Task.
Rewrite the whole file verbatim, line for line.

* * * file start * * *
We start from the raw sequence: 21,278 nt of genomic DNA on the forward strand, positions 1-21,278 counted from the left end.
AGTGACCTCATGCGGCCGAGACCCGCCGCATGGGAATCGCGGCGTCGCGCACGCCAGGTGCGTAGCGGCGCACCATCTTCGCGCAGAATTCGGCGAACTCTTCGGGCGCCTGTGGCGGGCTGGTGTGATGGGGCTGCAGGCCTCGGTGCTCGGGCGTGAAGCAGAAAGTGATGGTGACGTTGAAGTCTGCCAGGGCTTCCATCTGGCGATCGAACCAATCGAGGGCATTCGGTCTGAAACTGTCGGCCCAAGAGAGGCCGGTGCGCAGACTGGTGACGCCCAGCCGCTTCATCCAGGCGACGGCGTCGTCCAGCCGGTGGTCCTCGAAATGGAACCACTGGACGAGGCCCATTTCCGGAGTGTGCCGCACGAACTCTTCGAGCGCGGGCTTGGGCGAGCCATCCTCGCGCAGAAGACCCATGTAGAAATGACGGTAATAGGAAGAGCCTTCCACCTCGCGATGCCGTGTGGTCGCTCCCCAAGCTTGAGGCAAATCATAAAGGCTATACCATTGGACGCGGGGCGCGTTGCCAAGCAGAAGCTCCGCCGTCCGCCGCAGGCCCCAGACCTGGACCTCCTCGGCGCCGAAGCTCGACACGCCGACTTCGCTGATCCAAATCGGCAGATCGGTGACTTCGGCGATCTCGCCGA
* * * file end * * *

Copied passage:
We start from the raw sequence: 21,278 nt of genomic DNA on the forward strand, positions 1-21,278 counted from the left end.
AGTGACCTCATGCGGCCGAGACCCGCCGCATGGGAATCGCGGCGTCGCGCACGCCAGGTGCGTAGCGGCGCACCATCTTCGCGCAGAATTCGGCGAACTCTTCGGGCGCCTGTGGCGGGCTGGTGTGATGGGGCTGCAGGCCTCGGTGCTCGGGCGTGAAGCAGAAAGTGATGGTGACGTTGAAGTCTGCCAGGGCTTCCATCTGGCGATCGAACCAATCGAGGGCATTCGGTCTGAAACTGTCGGCCCAAGAGAGGCCGGTGCGCAGACTGGTGACGCCCAGCCGCTTCATCCAGGCGACGGCGTCGTCCAGCCGGTGGTCCTCGAAATGGAACCACTGGACGAGGCCCATTTCCGGAGTGTGCCGCACGAACTCTTCGAGCGCGGGCTTGGGCGAGCCATCCTCGCGCAGAAGACCCATGTAGAAATGACGGTAATAGGAAGAGCCTTCCACCTCGCGATGCCGTGTGGTCGCTCCCCAAGCTTGAGGCAAATCATAAAGGCTATACCATTGGACGCGGGGCGCGTTGCCAAGCAGAAGCTCCGCCGTCCGCCGCAGGCCCCAGACCTGGACCTCCTCGGCGCCGAAGCTCGACACGCCGACTTCGCTGATCCAAATCGGCAGATCGGTGACTTCGGCGATCTCGCCGA